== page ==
-Micah Ling

Check out the latest Beat Jab Podcast via iTunes

Secretly Canadian

 

Smile Sessions, The Beach Boys

In Album, podcast on November 4, 2011 at 9:13 am

They say the human voice is the most remarkable of the instruments. Primal, guttural, angelic, soaring. Voices can bring a tear to my eye sooner than any trumpet, guitar, or cello. The unparalleled voices of the Beach Boys pushed serious boundaries by career’s end. That pushing – captured here in great detail – eventually crushed them. We’ve seen Smile before in various forms:  the abbreviated Smiley Smile and Brian Wilson’s recreation in 2004. But here we have it as it was intended:  from the mouths of the Beach Boys themselves. Toss aside surf music clichés and you’re left with bizarrely arresting pop music. Forsaking instrumentation the Boys create a-capella soundscapes unlike anything they’d ever committed to tape. Brian Wilson’s tragic genius is in full effect, as well as his crisp, clear and commanding voice (recently tested in the high registers). A masterpiece of vocal composition and instrumental orchestration, Smile is the history of America seen from its shores. Byzantine, it flits between banjo-plucked Americana, lounge swing, chain-gang chanting, and church choir hymns. Like waves crashing on a shore, songs come and go. But linger awhile and you’ll find yourself catching the big one and riding it to shore.

-Jay Cullis

Check out the latest Beat Jab podcast via iTunes

The Great Escape Artist, Jane’s Addiction

In Album on October 28, 2011 at 10:35 am

Just a few chords into this album, and you’ve got the same sound that still has you chiming in every time you hear “Jane Says.” That’s kind of remarkable, really, with all the changes that this band has gone through since “Nothing’s Shocking;” they’ve maintained a kind of trademark. This has always been the band that everyone really wanted to keep alive: they’ve gotten help from their friends (namely, NIN, Flea, Duff McKagan of Guns N’ Roses, and Dave Sitek, of TV on the Radio), and have certainly evolved. Even though this is only their fifth studio album in over twenty years, they’ve always been in the background, making solid moves for the alternative/Lollapalooza scene. It’s almost as though they’ve made their own genre: they used to fit in between categories, and now they are a category. Their albums always seem to have one song that especially breaks away from the rest–as though they’re willing to remind us that they’re more versatile than we can imagine. Here, it’s “Broken People.” A rocking song, but a harsh-slap-of-reality narrative. And this is why we keep loving this band. They’re smart: they’ve aged and evolved and they’re redefining what an album can do.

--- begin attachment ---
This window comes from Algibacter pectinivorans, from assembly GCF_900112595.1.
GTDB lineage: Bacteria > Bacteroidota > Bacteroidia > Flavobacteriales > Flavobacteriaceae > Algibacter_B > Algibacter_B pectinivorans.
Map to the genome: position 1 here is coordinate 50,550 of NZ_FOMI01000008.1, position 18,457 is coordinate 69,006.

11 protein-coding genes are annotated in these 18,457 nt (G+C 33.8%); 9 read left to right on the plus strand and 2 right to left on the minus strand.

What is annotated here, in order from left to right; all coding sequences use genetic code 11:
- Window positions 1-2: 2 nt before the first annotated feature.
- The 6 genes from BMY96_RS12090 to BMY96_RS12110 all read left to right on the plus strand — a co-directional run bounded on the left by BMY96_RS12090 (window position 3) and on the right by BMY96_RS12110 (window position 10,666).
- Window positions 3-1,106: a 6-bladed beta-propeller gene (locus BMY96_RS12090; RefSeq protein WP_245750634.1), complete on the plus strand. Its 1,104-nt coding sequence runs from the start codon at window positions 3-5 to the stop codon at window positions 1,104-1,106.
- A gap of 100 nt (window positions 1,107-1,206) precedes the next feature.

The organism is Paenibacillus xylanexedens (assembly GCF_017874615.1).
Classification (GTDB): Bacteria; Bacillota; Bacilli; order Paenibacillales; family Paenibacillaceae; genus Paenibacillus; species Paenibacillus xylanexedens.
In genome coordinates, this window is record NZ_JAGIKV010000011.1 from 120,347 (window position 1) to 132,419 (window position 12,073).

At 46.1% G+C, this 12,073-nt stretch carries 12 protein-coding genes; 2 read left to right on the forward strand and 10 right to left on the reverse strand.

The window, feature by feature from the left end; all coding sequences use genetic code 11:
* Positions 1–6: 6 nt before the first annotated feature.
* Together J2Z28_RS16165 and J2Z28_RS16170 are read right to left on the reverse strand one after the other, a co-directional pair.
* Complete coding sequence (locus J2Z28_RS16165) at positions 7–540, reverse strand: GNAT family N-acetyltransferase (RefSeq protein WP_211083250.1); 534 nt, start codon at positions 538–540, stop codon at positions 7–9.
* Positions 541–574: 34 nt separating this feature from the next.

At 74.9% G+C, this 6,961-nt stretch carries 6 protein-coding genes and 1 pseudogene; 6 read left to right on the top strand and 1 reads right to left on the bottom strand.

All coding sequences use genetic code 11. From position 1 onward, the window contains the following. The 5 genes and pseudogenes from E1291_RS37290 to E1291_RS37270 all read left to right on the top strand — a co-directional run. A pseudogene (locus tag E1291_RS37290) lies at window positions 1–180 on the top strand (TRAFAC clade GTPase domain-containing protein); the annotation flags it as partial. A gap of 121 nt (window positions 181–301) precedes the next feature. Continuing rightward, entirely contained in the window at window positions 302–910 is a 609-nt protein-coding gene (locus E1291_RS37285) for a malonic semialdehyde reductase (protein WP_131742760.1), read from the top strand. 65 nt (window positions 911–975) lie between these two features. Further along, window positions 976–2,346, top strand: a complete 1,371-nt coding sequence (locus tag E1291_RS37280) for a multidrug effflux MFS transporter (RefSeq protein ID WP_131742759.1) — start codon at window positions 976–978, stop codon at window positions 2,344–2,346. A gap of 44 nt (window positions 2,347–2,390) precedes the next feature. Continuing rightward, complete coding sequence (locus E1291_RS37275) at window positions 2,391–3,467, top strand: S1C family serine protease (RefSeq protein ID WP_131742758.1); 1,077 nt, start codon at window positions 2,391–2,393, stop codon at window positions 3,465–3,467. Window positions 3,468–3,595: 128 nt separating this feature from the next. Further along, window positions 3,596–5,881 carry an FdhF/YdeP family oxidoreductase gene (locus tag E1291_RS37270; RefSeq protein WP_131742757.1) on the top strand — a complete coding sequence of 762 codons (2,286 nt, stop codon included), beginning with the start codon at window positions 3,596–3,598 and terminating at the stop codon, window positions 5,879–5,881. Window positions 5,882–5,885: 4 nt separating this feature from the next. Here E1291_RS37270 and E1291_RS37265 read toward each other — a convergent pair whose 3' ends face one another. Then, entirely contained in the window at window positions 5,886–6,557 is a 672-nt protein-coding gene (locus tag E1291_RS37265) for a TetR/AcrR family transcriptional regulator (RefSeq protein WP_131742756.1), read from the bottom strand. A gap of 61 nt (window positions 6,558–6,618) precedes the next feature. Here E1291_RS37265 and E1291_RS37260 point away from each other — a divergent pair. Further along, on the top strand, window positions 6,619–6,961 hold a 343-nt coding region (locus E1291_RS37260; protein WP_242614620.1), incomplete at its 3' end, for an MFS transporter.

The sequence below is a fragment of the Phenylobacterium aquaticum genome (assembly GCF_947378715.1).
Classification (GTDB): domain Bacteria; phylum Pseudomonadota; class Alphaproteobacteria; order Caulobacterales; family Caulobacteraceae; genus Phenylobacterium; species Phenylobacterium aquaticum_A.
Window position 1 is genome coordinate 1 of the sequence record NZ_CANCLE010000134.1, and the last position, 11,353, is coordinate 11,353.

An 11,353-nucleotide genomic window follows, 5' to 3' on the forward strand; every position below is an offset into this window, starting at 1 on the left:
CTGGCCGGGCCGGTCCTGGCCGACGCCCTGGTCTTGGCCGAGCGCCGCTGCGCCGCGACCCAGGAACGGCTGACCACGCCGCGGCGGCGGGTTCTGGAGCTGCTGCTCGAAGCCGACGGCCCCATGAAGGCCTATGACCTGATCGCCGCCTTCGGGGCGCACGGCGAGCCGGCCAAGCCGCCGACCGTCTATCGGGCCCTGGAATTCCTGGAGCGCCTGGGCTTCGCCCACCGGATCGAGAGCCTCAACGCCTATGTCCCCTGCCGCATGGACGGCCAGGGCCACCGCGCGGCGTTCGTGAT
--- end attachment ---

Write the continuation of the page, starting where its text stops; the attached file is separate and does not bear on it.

-Micah Ling

Check us out over at NUVO

Check out the latest Beat Jab podcast via iTunes

Ashes & Fire, Ryan Adams

In Album, podcast on October 14, 2011 at 10:37 am

Is this Ryan Adams’ best work? Not by a long shot. But those who would complain that Adams has gotten stagnant – that his songwriting is suffering from a lack of drama and his musicality suffers from a lack of Cardinals – are missing out. This is perfect autumn music. The songs are fire-lit and warm, the palette gray and brown and drab. These are not the story songs we’re used to. These are sketches – leaves falling from branches. They tend toward sentimentality. There’s a soft-rock Nora Jones aspect here, which is fitting considering she guests on a couple tracks. But his songs tend to grow like storms brewing on the horizon. Right now they’re just dark clouds, but give them time. Whatever comes, a weary Adams seems peculiarly prepared to weather it out. When the pace picks up it’s a welcome relief from some of the more somber walks. And there are certainly somber walks here. Adams said the album is about sitting in one place, decaying and being reborn at the same time. It’s about looking backwards and forwards simultaneously. He said (back in 2009) that he’d never record another record. Here’s to more looking forward.

-Jay Cullis

Check out our latest podcast via iTunes!

Torches, Foster the People

In Album, Concert, podcast on October 7, 2011 at 9:09 am